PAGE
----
The atomic memories of soldiers


KIMT News 3 – Roger Paulson was 19 years-old when he joined the Navy.

Now sixty four years later, he’s opening up about his experience during Operation Ivy, a series of tests involving hydrogen bombs.

“They made us turn our backs from the bomb, fold our arms and put your eyes in your armpit and when the blast finished and went off you can see the bones in your arm,” says Paulson.

“Some of that lingers forever, the radiation fallout can carry miles and miles and affects a lot of generations,” says Michael Flatness, Retired Veteran.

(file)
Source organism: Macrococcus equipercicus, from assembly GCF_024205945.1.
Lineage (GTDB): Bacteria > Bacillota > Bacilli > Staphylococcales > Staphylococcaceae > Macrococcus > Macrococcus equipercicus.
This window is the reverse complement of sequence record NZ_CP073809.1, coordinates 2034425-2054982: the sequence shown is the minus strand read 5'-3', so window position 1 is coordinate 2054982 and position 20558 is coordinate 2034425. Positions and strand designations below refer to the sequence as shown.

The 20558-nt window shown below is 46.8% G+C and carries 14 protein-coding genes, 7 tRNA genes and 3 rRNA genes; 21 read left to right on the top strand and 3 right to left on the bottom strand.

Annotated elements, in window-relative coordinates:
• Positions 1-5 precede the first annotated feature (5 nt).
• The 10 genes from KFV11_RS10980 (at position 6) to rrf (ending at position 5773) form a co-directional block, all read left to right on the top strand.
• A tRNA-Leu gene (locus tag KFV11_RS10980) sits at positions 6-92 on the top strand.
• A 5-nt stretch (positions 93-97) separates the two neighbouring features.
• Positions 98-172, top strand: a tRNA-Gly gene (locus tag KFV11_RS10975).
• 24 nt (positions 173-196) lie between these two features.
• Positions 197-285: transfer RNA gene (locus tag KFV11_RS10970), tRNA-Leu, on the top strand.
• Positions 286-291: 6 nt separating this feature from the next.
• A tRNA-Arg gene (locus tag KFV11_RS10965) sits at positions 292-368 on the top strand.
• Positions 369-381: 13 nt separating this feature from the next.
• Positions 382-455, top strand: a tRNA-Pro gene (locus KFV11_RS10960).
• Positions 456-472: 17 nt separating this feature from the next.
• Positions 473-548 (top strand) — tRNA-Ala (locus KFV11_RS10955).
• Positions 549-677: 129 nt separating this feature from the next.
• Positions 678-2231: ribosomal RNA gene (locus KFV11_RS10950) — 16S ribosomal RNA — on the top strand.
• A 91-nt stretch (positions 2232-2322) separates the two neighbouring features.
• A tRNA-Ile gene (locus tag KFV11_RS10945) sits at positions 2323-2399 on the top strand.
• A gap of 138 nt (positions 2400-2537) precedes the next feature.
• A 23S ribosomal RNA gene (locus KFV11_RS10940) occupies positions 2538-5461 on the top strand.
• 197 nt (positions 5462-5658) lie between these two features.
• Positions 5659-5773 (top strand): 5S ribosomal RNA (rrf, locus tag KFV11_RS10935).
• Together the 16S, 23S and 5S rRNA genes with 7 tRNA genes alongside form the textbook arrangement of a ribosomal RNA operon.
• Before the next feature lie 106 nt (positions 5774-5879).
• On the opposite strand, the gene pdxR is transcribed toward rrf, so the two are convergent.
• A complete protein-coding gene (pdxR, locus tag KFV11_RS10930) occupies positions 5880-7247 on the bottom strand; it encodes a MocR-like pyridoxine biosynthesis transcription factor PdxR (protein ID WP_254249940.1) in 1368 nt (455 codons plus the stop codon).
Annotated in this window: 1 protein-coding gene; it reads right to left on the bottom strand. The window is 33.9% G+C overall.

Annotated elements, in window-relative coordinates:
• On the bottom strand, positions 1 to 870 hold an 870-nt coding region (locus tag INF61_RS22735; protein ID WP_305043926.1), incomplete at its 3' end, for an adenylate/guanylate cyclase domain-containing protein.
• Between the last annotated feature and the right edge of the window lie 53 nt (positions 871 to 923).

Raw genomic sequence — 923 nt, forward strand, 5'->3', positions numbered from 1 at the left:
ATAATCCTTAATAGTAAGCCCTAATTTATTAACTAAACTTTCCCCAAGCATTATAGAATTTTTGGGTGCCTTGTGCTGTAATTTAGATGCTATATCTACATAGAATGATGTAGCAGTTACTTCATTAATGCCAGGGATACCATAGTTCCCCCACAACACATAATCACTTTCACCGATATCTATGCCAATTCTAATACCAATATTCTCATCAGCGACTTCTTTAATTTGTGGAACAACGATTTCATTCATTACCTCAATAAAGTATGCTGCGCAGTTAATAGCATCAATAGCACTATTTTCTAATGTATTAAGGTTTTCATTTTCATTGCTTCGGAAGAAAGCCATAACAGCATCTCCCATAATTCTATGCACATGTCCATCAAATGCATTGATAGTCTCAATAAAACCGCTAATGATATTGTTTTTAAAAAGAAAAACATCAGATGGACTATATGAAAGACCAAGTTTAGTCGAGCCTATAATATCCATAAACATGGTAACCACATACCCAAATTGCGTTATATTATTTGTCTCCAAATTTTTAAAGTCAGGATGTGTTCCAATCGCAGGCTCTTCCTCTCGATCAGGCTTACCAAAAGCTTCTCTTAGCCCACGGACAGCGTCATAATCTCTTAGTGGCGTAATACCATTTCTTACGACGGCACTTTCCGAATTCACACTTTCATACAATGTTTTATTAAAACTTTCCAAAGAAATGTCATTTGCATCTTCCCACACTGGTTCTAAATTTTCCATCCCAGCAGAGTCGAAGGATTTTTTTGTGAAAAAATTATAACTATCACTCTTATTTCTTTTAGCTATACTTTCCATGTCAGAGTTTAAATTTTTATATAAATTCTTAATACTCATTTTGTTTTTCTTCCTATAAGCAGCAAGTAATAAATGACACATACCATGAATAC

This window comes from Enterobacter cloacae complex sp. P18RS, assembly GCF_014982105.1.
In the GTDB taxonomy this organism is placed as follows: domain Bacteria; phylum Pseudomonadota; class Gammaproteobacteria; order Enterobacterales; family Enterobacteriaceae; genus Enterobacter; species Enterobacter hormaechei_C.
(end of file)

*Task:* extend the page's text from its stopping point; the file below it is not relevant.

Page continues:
Roger says it was important for him to talk about the impact of nuclear weapons after hearing the topic come up during this year’s presidential campaign.

“Well the candidates say that they can use atomic bombs, but they’re nuts. They cannot use that atomic bomb.”

As for Michael, he says due to the fearful nature of the Cold War many significant events never made it into history textbooks.

“In those days being Cold War and pre-Cold War, tensions were high in a lot of countries and Soviet Union, Cuba and there were a lot of incidents or actions that took place that were not highly publicized.”

Mike will be sharing his story at the Rockwell Community Nursing Home on November 11th in honor of Veterans Day.

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